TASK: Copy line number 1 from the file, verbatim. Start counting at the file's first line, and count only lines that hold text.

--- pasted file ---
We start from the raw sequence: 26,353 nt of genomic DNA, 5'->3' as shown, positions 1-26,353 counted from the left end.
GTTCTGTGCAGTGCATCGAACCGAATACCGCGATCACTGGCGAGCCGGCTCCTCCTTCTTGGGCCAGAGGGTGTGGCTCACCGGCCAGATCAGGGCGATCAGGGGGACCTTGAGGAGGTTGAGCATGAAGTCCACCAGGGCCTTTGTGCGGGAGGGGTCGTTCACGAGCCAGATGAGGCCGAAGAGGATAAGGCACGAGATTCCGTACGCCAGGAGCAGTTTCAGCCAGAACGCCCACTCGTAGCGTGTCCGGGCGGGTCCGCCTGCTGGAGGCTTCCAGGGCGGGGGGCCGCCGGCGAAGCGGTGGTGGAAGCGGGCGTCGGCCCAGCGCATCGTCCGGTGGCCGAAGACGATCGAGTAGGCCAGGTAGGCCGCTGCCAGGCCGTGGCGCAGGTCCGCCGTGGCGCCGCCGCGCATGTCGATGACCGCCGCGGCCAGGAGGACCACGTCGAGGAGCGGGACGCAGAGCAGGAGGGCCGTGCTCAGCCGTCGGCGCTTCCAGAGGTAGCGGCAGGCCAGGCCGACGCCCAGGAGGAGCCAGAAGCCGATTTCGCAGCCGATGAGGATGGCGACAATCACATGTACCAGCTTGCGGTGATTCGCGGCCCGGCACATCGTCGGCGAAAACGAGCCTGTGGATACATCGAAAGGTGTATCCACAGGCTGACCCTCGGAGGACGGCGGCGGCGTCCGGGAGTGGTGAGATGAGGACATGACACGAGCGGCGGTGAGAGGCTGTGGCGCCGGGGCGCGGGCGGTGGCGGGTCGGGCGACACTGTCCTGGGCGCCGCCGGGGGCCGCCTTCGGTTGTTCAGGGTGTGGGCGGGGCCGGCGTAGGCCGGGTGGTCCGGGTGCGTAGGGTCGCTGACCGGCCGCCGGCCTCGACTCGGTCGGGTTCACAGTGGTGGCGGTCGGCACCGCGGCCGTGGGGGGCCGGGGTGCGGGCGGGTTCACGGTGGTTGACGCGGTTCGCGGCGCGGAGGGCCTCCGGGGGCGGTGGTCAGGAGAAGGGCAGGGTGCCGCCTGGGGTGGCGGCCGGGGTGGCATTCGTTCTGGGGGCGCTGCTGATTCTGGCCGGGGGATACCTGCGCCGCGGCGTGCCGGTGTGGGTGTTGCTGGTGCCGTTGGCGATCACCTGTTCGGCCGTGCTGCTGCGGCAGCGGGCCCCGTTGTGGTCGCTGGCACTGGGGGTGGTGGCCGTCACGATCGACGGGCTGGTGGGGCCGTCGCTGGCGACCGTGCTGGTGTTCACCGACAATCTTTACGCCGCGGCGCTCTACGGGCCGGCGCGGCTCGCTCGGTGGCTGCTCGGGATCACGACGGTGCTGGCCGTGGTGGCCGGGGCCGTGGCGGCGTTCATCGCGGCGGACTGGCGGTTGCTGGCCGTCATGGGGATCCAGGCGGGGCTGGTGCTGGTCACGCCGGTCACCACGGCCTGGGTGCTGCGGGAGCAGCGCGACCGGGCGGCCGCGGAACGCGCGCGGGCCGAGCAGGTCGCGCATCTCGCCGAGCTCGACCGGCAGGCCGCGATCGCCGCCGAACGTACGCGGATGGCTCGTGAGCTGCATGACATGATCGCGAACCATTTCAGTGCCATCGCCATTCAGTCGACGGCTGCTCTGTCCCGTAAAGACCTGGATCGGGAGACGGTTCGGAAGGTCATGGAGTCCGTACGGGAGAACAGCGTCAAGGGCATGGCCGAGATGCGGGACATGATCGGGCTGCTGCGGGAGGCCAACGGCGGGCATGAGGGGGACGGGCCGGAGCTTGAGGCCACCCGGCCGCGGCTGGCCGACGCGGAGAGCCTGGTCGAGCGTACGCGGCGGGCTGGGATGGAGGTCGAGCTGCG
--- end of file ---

We start from the raw sequence: 26,353 nt of genomic DNA, 5'->3' as shown, positions 1-26,353 counted from the left end.